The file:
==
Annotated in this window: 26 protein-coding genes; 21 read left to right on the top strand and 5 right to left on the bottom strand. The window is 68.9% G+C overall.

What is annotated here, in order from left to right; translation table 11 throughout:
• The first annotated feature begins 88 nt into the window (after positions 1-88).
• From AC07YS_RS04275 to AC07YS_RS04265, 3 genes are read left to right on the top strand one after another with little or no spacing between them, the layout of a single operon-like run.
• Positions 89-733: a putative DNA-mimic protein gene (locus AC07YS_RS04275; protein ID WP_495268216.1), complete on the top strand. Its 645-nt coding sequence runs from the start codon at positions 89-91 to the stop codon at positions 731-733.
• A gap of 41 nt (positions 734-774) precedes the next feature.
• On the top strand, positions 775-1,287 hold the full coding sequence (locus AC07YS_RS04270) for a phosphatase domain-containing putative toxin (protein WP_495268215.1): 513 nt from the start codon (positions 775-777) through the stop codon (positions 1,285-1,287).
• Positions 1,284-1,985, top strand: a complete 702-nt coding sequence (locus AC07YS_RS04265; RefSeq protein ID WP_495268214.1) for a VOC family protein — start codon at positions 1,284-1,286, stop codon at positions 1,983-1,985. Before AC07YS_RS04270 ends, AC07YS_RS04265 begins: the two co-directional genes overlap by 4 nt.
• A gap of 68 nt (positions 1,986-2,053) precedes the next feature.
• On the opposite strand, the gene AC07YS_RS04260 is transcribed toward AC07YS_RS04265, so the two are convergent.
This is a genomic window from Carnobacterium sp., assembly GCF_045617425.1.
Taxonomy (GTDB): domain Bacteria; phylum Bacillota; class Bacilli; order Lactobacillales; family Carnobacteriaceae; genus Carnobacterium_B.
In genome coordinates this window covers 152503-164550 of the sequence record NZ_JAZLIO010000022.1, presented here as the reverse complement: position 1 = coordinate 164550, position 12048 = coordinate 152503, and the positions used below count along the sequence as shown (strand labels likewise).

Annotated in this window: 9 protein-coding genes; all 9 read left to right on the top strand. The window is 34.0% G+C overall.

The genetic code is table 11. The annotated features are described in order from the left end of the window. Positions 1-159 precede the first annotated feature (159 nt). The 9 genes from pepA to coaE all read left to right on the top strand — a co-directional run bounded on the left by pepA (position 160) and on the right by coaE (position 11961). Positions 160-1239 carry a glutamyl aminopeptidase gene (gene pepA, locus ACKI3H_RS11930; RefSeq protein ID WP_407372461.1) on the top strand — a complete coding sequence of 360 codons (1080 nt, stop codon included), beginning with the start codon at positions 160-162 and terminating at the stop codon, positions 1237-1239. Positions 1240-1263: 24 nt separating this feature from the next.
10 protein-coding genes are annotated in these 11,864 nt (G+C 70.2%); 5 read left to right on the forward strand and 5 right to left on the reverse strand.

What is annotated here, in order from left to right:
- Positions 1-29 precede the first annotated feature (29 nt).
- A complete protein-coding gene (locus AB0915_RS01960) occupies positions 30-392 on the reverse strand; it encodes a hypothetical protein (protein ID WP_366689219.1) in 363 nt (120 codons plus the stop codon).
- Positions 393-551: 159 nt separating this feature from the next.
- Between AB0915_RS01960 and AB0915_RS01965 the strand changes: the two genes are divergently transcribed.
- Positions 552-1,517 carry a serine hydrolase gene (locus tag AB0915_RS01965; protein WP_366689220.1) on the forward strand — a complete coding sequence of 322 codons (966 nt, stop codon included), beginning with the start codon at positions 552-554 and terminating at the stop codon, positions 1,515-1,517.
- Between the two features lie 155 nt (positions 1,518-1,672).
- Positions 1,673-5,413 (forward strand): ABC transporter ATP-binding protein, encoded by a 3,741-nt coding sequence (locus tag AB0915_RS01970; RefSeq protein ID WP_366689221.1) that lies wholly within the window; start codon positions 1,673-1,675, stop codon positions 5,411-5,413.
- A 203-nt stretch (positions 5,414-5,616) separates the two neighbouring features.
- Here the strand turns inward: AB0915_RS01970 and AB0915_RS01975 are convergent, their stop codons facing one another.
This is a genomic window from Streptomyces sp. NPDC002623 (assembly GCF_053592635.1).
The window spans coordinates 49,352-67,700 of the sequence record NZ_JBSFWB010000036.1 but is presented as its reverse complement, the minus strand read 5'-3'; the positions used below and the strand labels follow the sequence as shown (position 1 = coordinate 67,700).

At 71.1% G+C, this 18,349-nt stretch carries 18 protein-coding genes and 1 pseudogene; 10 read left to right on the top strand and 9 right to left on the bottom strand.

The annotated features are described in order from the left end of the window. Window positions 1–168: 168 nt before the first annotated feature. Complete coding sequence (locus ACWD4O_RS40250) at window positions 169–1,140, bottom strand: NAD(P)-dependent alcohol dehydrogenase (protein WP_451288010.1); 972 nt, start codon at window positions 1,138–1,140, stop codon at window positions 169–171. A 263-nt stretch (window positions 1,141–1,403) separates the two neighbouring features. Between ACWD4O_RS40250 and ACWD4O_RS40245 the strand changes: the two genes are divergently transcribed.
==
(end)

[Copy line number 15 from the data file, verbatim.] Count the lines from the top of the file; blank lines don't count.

The genetic code is table 11. The annotated features are described in order from the left end of the window. Positions 1-159 precede the first annotated feature (159 nt). The 9 genes from pepA to coaE all read left to right on the top strand — a co-directional run bounded on the left by pepA (position 160) and on the right by coaE (position 11961). Positions 160-1239 carry a glutamyl aminopeptidase gene (gene pepA, locus ACKI3H_RS11930; RefSeq protein ID WP_407372461.1) on the top strand — a complete coding sequence of 360 codons (1080 nt, stop codon included), beginning with the start codon at positions 160-162 and terminating at the stop codon, positions 1237-1239. Positions 1240-1263: 24 nt separating this feature from the next.